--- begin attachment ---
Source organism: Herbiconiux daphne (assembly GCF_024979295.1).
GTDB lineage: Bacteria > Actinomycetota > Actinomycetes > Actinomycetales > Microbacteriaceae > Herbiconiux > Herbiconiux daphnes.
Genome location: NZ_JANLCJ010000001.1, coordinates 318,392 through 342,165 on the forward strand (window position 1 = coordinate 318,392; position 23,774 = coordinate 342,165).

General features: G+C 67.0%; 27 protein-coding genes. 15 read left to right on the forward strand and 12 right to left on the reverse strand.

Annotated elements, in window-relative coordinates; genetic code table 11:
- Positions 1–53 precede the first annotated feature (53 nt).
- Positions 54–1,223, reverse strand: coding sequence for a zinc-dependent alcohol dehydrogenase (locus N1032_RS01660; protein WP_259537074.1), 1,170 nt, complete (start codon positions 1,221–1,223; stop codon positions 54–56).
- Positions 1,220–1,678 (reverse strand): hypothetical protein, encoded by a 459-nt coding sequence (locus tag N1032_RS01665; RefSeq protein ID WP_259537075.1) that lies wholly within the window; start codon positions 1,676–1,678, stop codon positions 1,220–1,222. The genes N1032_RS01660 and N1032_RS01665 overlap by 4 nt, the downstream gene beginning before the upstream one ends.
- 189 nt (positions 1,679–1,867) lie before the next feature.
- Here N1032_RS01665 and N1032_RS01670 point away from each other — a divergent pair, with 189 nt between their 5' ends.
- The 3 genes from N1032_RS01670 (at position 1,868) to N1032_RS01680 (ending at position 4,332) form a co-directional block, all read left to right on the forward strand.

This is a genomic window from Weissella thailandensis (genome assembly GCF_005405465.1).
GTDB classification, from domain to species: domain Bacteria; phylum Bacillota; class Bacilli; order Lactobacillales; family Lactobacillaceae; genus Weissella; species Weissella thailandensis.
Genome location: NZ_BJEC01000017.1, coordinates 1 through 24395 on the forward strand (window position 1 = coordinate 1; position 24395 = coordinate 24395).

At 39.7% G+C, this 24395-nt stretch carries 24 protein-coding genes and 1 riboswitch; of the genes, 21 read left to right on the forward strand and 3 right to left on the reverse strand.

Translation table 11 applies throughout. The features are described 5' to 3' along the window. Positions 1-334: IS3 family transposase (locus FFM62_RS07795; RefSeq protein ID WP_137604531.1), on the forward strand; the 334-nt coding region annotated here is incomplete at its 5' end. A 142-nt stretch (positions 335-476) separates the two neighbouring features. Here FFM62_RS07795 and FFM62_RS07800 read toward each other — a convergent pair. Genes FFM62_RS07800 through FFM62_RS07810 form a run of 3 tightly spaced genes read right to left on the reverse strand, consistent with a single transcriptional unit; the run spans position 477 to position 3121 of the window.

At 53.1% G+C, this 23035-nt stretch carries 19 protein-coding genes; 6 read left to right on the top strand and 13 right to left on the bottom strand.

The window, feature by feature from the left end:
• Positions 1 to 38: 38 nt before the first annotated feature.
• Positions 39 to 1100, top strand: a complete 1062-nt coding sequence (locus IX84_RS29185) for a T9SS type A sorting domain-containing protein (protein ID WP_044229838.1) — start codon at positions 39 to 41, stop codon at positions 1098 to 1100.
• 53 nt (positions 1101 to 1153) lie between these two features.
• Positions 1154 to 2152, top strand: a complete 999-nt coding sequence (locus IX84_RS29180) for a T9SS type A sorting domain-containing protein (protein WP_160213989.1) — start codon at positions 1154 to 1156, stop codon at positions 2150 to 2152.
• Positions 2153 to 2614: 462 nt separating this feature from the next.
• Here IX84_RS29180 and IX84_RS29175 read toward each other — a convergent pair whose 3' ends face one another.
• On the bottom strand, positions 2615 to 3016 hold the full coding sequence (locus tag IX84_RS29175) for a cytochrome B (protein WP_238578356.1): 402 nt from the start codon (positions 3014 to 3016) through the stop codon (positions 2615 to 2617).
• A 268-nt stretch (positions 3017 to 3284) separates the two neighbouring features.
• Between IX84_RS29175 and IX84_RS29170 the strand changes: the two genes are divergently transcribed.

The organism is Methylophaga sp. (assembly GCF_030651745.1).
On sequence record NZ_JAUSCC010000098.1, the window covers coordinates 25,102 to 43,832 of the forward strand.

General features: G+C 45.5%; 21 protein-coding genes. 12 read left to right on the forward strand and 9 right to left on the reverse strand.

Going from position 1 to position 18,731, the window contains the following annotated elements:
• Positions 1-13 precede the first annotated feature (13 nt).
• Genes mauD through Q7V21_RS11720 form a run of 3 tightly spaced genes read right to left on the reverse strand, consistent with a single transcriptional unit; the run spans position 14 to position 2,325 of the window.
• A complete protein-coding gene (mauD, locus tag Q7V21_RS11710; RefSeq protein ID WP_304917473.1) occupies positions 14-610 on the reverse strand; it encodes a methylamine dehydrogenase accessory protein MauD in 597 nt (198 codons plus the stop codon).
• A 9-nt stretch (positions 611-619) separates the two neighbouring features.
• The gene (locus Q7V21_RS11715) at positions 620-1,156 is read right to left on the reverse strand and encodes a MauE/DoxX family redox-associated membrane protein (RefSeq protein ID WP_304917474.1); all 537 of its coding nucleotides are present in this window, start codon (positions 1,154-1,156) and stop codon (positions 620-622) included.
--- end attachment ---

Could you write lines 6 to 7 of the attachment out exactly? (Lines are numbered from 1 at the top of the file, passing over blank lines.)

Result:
- Positions 1–53 precede the first annotated feature (53 nt).
- Positions 54–1,223, reverse strand: coding sequence for a zinc-dependent alcohol dehydrogenase (locus N1032_RS01660; protein WP_259537074.1), 1,170 nt, complete (start codon positions 1,221–1,223; stop codon positions 54–56).